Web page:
When You Need To Have The Right Words Use Phrase Match
Learn how to optimize your phrase and modified broad match keywords to best-fit themes.
We love to talk about Conversion Rate at PPC Hero. Our job doesn’t stop with acquiring traffic; we have to make sure that traffic ends up doing something of value – otherwise we’ve wasted our money. That part, however, isn’t always easy. Our best intentions can sink for a number of reasons:
While I always recommend working to solve these issues, sometimes you just need to get something done. Let’s take a look at the top solutions available to you if you aren’t able to optimize your website.
Hardly a revolutionary concept, but you’d be surprised how many accounts I still see buying clicks from multiple sources without calculating the value of that traffic. I pulled a quick report from Google Analytics telling me the conversion rates and revenue from various referrer sites:
The next step towards actionable data is to add in costs and work out your ROI from these sources. As it turns out we were spending a lot in YouTube and not getting a very good return (see the relatively low conversion rate in the table above). If you’re working with a fixed budget it makes sense to reallocate some of this spend to other areas with better performance.
You should be dedicating a portion of your budget each month to researching new traffic sources. Take a look at this article on alternatives to Google AdWords for some places to get started.
Are your ads optimized for your customers’ awareness levels? If not, consider how you could restructure your account to make sure the right messaging is served at the right time. Try breaking up your keywords by how high or low in the purchase funnel the user is. Here’s an example for an electronics retailer’s TV campaigns:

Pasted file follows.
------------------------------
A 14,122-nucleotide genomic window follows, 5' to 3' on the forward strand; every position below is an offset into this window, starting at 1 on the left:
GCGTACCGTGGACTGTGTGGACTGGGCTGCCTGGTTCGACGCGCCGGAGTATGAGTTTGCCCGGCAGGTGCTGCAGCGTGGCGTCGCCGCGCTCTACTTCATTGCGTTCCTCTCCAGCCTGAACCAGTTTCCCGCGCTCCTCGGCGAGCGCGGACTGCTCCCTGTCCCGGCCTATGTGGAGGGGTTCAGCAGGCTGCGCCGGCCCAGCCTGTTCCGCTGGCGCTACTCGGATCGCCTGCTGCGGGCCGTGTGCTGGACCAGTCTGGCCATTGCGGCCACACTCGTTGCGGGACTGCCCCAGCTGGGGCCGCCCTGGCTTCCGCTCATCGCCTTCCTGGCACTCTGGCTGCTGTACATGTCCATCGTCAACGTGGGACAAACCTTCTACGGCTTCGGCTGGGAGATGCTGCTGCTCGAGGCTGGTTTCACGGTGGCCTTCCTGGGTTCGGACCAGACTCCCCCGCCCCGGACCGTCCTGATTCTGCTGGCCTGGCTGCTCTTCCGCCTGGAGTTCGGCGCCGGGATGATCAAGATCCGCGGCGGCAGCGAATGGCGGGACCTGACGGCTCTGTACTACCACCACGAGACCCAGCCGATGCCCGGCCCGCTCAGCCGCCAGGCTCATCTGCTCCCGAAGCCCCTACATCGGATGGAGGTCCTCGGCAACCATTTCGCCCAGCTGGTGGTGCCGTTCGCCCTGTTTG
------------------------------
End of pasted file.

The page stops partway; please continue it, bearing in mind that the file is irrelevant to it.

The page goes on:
Campaign A: High funnel keywords:
In these ad groups focus on helping the user make a decision. Here’s where Sitelinks and other extensions can be really helpful. You probably don’t want to send all of this traffic to an “about different TV panels” page – but a Sitelink will help them find that content.
Campaign B: Mid-funnel:
These visitors have already made at least one decision before coming to your site. If they know they are looking for cheap TVs, make sure your copy talks about price competitiveness. If they want an LED TV, your ad should tell them that you have “All top-rated LED TVs!”
Campaign C: Bottom of funnel:
These customers are ready to buy. Make sure you drop them as far down the funnel as possible and make the purchase path as simple as possible. Use offers like “Free Shipping” to help them decide on your site instead of a competitor’s at this crucial juncture.
The goal of all this is to create as few opportunities to bounce as possible. You aren’t going to magically get high funnel traffic buying from you, but you can ensure that the message you send aligns with their needs. By breaking out campaigns this way you can more effectively test ad copy that will persuade users to buy from you.
Keyword > Ad Text > Landing Page Headline
Take a look at your landing page headline. Now take a look at your ads. Is the message the same? If not, try creating new ads that align your pitch. You want to keep the funnel as smooth as possible from keyword to ad to landing page. If you can’t change your landing pages this requires a little reverse engineering. Perhaps have your ad headline line up with your keyword, but your Description Lines 1 & 2 line up with your landing pages. Find ways to smooth the journey for your users and reduce bounces.
A quick trick to judge your ad messaging is to use labels. Every time I upload a new set of ads (along a specific theme) I add the theme as a label. The benefit of this is that it allows me to use a dimensions tab report to compare the types of messaging that convert best in my account.